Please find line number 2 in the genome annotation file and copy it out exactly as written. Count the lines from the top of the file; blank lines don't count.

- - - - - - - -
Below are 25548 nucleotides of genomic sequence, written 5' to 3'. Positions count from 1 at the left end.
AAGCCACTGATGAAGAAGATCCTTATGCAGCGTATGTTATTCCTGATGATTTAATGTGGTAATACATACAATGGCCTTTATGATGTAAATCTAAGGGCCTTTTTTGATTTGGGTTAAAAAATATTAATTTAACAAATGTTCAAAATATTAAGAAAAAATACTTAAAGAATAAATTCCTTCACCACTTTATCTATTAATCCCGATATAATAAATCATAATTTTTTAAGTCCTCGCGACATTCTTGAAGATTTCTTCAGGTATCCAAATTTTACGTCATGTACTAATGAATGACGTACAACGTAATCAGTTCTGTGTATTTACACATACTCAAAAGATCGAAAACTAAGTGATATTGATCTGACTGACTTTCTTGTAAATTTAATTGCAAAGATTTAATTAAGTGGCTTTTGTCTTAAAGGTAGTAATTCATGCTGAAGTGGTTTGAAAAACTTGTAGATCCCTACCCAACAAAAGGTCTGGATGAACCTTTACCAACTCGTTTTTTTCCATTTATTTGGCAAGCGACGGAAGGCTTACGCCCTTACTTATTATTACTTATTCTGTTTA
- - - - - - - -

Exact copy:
AAGCCACTGATGAAGAAGATCCTTATGCAGCGTATGTTATTCCTGATGATTTAATGTGGTAATACATACAATGGCCTTTATGATGTAAATCTAAGGGCCTTTTTTGATTTGGGTTAAAAAATATTAATTTAACAAATGTTCAAAATATTAAGAAAAAATACTTAAAGAATAAATTCCTTCACCACTTTATCTATTAATCCCGATATAATAAATCATAATTTTTTAAGTCCTCGCGACATTCTTGAAGATTTCTTCAGGTATCCAAATTTTACGTCATGTACTAATGAATGACGTACAACGTAATCAGTTCTGTGTATTTACACATACTCAAAAGATCGAAAACTAAGTGATATTGATCTGACTGACTTTCTTGTAAATTTAATTGCAAAGATTTAATTAAGTGGCTTTTGTCTTAAAGGTAGTAATTCATGCTGAAGTGGTTTGAAAAACTTGTAGATCCCTACCCAACAAAAGGTCTGGATGAACCTTTACCAACTCGTTTTTTTCCATTTATTTGGCAAGCGACGGAAGGCTTACGCCCTTACTTATTATTACTTATTCTGTTTA